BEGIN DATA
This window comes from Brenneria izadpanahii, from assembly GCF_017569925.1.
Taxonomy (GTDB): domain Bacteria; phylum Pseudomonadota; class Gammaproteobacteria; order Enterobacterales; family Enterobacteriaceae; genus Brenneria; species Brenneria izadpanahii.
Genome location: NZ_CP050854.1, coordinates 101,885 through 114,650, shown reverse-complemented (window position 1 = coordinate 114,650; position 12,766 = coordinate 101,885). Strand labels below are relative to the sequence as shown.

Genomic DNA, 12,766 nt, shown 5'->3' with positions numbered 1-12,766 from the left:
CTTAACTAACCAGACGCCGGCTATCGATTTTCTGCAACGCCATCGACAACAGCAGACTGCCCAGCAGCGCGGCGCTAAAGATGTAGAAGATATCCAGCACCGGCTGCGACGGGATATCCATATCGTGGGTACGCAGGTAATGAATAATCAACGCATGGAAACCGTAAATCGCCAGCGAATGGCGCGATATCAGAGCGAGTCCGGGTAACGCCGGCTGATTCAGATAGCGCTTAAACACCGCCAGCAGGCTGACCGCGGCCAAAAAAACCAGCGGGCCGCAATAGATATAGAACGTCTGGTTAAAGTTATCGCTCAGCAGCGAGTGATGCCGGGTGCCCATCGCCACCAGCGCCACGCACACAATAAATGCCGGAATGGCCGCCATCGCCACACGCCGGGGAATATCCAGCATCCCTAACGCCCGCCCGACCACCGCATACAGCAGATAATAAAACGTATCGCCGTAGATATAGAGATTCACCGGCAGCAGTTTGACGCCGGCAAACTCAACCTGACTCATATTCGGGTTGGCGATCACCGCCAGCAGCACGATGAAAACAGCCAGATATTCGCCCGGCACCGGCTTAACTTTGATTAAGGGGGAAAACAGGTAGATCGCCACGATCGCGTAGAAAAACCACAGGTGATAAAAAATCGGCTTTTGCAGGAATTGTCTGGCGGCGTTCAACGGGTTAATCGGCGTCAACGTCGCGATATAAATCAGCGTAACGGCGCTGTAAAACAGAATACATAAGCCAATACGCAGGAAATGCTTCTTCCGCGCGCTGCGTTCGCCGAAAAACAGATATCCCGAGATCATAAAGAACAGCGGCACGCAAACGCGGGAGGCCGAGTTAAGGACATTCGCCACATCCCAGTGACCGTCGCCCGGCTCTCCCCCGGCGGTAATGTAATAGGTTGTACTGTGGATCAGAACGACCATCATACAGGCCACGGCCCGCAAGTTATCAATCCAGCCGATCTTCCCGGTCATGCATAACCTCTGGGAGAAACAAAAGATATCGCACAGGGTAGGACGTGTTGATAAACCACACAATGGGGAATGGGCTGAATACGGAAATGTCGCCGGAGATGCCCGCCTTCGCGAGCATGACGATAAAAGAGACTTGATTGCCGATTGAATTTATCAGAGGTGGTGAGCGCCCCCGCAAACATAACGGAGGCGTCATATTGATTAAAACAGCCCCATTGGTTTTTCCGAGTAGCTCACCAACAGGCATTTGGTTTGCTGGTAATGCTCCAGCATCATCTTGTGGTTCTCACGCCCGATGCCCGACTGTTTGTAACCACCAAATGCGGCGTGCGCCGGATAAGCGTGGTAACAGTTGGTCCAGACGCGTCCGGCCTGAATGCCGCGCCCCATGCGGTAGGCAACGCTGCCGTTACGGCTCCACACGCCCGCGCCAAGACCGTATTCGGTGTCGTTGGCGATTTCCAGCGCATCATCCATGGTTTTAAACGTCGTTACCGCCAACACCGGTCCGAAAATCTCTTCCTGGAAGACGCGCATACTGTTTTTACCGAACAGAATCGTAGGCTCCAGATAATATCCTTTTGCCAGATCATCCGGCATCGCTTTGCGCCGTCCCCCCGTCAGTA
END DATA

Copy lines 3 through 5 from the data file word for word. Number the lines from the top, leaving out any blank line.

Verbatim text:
Genome location: NZ_CP050854.1, coordinates 101,885 through 114,650, shown reverse-complemented (window position 1 = coordinate 114,650; position 12,766 = coordinate 101,885). Strand labels below are relative to the sequence as shown.

Genomic DNA, 12,766 nt, shown 5'->3' with positions numbered 1-12,766 from the left:
CTTAACTAACCAGACGCCGGCTATCGATTTTCTGCAACGCCATCGACAACAGCAGACTGCCCAGCAGCGCGGCGCTAAAGATGTAGAAGATATCCAGCACCGGCTGCGACGGGATATCCATATCGTGGGTACGCAGGTAATGAATAATCAACGCATGGAAACCGTAAATCGCCAGCGAATGGCGCGATATCAGAGCGAGTCCGGGTAACGCCGGCTGATTCAGATAGCGCTTAAACACCGCCAGCAGGCTGACCGCGGCCAAAAAAACCAGCGGGCCGCAATAGATATAGAACGTCTGGTTAAAGTTATCGCTCAGCAGCGAGTGATGCCGGGTGCCCATCGCCACCAGCGCCACGCACACAATAAATGCCGGAATGGCCGCCATCGCCACACGCCGGGGAATATCCAGCATCCCTAACGCCCGCCCGACCACCGCATACAGCAGATAATAAAACGTATCGCCGTAGATATAGAGATTCACCGGCAGCAGTTTGACGCCGGCAAACTCAACCTGACTCATATTCGGGTTGGCGATCACCGCCAGCAGCACGATGAAAACAGCCAGATATTCGCCCGGCACCGGCTTAACTTTGATTAAGGGGGAAAACAGGTAGATCGCCACGATCGCGTAGAAAAACCACAGGTGATAAAAAATCGGCTTTTGCAGGAATTGTCTGGCGGCGTTCAACGGGTTAATCGGCGTCAACGTCGCGATATAAATCAGCGTAACGGCGCTGTAAAACAGAATACATAAGCCAATACGCAGGAAATGCTTCTTCCGCGCGCTGCGTTCGCCGAAAAACAGATATCCCGAGATCATAAAGAACAGCGGCACGCAAACGCGGGAGGCCGAGTTAAGGACATTCGCCACATCCCAGTGACCGTCGCCCGGCTCTCCCCCGGCGGTAATGTAATAGGTTGTACTGTGGATCAGAACGACCATCATACAGGCCACGGCCCGCAAGTTATCAATCCAGCCGATCTTCCCGGTCATGCATAACCTCTGGGAGAAACAAAAGATATCGCACAGGGTAGGACGTGTTGATAAACCACACAATGGGGAATGGGCTGAATACGGAAATGTCGCCGGAGATGCCCGCCTTCGCGAGCATGACGATAAAAGAGACTTGATTGCCGATTGAATTTATCAGAGGTGGTGAGCGCCCCCGCAAACATAACGGAGGCGTCATATTGATTAAAACAGCCCCATTGGTTTTTCCGAGTAGCTCACCAACAGGCATTTGGTTTGCTGGTAATGCTCCAGCATCATCTTGTGGTTCTCACGCCCGATGCCCGACTGTTTGTAACCACCAAATGCGGCGTGCGCCGGATAAGCGTGGTAACAGTTGGTCCAGACGCGTCCGGCCTGAATGCCGCGCCCCATGCGGTAGGCAACGCTGCCGTTACGGCTCCACACGCCCGCGCCAAGACCGTATTCGGTGTCGTTGGCGATTTCCAGCGCATCATCCATGGTTTTAAACGTCGTTACCGCCAACACCGGTCCGAAAATCTCTTCCTGGAAGACGCGCATACTGTTTTTACCGAACAGAATCGTAGGCTCCAGATAATATCCTTTTGCCAGATCATCCGGCATCGCTTTGCGCCGTCCCCCCGTCAGTA